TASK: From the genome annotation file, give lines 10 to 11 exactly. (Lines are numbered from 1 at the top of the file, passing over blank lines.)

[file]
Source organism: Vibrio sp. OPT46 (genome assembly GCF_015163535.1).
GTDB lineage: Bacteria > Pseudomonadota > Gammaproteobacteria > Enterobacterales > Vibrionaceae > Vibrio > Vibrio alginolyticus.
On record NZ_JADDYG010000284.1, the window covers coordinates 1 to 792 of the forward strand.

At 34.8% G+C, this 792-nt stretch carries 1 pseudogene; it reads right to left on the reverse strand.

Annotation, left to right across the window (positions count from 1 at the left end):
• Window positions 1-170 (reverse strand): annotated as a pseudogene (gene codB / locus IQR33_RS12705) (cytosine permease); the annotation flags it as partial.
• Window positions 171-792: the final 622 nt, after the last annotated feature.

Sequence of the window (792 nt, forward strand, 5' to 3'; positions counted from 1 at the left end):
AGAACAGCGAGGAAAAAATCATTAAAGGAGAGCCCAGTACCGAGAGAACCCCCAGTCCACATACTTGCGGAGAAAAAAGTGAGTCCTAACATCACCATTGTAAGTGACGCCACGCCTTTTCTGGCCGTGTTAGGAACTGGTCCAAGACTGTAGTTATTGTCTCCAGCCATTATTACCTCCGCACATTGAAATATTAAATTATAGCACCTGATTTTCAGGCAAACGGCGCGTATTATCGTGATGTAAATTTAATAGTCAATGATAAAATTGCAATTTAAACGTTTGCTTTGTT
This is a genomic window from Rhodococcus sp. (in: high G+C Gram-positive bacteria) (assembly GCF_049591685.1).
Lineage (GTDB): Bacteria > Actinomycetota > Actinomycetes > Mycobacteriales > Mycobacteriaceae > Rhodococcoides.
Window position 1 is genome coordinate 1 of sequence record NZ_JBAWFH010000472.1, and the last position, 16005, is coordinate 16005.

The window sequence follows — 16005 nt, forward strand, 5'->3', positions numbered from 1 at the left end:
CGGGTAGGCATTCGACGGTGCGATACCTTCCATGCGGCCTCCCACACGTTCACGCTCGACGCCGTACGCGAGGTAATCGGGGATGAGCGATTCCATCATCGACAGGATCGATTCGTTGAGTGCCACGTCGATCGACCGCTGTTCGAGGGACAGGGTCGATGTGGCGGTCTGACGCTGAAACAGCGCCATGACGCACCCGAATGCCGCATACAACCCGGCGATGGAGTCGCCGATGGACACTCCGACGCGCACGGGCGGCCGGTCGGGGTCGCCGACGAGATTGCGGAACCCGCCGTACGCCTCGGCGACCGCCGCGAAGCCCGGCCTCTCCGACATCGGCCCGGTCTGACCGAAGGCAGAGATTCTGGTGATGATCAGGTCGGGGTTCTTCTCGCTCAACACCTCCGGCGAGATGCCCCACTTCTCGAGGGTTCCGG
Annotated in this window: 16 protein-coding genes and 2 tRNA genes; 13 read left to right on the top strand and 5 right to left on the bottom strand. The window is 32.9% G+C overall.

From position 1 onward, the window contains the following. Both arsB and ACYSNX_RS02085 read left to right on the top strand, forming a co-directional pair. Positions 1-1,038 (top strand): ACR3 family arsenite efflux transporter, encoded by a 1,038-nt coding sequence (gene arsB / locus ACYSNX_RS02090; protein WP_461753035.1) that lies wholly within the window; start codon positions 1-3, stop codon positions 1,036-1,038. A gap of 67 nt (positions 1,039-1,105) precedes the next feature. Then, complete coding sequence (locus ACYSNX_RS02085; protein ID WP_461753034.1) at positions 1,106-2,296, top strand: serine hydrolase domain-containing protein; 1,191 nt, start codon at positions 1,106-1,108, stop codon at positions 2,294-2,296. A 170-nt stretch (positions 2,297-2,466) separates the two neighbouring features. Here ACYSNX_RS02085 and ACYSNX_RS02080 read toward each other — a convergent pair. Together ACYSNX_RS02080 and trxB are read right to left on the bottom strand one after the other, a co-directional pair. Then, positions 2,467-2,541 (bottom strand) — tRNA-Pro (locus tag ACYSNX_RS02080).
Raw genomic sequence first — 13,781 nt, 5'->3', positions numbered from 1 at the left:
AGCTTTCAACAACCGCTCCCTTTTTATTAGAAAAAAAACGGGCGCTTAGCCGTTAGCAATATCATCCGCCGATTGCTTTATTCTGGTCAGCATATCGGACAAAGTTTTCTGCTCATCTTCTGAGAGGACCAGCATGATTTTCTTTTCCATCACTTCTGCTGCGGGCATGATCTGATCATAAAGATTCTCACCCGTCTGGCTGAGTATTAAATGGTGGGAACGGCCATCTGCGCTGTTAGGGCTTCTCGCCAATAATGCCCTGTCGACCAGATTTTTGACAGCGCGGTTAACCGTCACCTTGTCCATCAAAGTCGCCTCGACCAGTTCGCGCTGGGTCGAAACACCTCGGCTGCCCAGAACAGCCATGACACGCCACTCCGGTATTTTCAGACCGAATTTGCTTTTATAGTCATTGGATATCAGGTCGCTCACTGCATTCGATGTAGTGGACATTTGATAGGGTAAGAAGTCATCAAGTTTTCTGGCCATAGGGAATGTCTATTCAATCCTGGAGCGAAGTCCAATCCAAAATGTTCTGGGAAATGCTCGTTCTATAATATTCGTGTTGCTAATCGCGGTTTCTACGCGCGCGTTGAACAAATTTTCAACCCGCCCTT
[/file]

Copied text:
This is a genomic window from Rhodococcus sp. (in: high G+C Gram-positive bacteria) (assembly GCF_049591685.1).
Lineage (GTDB): Bacteria > Actinomycetota > Actinomycetes > Mycobacteriales > Mycobacteriaceae > Rhodococcoides.